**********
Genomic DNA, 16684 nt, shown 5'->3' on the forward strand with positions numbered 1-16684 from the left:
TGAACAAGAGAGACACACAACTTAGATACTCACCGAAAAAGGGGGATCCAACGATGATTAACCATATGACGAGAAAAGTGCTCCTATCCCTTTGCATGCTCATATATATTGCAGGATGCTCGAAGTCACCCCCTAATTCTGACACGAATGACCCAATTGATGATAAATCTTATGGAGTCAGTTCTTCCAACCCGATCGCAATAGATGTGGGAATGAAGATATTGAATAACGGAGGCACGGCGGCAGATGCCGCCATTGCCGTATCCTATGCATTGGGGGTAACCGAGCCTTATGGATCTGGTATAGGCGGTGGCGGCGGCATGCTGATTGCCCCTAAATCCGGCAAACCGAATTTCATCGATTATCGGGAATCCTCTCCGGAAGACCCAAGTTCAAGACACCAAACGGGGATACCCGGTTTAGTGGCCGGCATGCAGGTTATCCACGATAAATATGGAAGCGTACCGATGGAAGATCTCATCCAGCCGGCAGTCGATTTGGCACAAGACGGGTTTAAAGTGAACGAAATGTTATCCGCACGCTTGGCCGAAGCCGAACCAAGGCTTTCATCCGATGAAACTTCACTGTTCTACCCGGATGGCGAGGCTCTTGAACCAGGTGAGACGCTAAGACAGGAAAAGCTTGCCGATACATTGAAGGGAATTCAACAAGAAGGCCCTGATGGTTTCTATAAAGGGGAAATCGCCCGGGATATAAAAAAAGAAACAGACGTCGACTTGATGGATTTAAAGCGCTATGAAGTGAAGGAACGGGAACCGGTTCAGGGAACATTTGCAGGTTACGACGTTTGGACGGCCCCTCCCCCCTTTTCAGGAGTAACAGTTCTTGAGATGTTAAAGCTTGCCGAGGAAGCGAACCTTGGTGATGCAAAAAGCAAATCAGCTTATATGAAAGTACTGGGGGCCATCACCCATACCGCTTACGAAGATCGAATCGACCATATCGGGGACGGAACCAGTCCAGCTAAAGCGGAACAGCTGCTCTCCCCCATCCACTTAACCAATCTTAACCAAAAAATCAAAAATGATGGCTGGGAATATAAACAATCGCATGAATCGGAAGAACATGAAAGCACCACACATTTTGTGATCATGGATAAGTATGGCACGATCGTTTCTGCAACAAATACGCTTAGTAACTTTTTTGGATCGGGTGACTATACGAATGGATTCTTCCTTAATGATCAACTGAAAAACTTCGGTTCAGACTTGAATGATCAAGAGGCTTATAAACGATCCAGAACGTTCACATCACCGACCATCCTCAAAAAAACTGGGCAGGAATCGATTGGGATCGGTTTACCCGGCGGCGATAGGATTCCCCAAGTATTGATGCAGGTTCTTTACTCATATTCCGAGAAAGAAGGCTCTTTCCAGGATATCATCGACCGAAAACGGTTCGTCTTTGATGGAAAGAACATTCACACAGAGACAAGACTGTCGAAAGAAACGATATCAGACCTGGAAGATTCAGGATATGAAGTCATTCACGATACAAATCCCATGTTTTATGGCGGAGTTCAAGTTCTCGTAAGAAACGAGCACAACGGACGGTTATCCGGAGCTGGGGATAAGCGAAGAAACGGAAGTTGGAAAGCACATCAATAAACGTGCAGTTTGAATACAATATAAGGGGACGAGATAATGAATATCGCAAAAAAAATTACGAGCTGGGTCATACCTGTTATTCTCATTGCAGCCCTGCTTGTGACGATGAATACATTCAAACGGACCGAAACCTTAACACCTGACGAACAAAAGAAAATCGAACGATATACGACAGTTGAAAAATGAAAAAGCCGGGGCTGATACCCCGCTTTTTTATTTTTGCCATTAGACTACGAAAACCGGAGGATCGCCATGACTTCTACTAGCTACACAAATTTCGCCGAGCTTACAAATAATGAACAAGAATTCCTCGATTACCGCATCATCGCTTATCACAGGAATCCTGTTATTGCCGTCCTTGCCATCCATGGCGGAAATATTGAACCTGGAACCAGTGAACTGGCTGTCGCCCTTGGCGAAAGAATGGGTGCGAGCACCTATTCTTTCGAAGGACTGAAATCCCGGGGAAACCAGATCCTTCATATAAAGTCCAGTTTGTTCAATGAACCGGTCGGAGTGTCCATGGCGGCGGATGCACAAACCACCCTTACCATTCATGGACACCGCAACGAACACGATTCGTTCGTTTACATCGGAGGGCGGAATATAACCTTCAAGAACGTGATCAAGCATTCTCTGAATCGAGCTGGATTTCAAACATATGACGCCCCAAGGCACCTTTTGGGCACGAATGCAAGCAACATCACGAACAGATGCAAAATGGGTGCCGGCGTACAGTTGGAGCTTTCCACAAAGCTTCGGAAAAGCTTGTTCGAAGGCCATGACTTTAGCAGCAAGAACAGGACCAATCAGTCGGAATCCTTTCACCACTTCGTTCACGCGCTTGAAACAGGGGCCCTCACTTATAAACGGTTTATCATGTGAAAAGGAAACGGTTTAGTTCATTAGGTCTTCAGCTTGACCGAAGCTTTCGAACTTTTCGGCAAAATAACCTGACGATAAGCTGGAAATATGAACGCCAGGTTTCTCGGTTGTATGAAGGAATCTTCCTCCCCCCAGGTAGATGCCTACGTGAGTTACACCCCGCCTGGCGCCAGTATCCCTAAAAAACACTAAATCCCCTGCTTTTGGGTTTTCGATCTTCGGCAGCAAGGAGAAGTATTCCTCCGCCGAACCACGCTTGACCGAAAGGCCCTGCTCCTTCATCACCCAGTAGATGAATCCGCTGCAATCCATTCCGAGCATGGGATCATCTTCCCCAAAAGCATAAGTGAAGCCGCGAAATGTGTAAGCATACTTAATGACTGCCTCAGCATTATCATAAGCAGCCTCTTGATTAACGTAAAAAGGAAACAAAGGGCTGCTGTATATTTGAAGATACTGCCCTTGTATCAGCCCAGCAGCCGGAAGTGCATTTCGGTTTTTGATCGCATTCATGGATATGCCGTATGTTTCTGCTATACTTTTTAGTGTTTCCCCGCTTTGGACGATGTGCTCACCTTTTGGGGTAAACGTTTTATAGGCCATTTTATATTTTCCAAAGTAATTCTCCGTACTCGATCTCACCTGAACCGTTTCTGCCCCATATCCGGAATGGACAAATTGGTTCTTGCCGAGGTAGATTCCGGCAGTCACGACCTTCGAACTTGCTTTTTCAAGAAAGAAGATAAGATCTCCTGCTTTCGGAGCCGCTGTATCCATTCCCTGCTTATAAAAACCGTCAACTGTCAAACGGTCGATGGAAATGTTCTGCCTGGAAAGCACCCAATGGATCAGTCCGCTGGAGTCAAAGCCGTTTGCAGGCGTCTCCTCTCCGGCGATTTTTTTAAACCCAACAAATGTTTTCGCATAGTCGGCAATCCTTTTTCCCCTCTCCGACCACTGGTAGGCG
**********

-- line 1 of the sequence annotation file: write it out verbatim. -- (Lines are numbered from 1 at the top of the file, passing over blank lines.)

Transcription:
Genomic DNA, 16684 nt, shown 5'->3' on the forward strand with positions numbered 1-16684 from the left: